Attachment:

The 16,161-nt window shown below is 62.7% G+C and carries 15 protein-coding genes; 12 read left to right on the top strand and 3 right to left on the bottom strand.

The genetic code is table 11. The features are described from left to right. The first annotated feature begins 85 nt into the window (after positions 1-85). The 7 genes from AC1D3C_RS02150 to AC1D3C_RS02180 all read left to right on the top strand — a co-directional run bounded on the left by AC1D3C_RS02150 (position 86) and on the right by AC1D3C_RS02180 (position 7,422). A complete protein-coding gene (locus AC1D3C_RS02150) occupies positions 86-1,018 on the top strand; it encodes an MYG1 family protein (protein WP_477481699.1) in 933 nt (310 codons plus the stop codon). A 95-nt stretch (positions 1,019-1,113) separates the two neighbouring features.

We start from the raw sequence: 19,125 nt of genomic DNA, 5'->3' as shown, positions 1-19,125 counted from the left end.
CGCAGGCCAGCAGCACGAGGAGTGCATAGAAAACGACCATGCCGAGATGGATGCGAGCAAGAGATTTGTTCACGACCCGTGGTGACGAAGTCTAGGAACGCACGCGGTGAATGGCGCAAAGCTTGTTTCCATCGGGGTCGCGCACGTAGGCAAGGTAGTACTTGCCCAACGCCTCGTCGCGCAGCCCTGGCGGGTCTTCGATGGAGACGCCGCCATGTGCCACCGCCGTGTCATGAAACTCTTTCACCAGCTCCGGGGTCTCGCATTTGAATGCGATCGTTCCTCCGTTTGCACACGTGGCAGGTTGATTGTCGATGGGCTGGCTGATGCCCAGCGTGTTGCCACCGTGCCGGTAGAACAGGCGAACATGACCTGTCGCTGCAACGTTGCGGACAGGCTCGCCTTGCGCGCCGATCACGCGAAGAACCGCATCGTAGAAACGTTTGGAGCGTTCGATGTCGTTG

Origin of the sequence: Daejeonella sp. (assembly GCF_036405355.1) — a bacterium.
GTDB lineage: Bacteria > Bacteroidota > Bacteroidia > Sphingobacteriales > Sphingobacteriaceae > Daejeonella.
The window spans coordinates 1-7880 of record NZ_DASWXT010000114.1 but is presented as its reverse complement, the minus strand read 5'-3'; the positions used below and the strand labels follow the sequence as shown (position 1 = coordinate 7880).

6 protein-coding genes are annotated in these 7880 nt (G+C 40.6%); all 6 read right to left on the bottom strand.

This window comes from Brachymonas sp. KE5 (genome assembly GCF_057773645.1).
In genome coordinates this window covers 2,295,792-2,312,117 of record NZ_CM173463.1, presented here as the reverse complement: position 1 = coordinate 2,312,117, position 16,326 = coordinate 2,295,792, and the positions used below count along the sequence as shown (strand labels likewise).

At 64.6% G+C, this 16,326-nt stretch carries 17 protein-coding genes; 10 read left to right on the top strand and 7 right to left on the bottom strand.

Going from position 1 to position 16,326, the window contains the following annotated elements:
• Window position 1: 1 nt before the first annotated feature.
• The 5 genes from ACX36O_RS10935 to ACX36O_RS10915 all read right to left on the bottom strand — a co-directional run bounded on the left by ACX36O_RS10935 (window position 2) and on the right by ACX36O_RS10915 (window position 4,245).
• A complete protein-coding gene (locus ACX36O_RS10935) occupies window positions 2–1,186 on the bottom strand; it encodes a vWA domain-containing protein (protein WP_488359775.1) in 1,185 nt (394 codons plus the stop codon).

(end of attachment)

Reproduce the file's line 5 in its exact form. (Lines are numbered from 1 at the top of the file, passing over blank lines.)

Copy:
Origin of the sequence: Daejeonella sp. (assembly GCF_036405355.1) — a bacterium.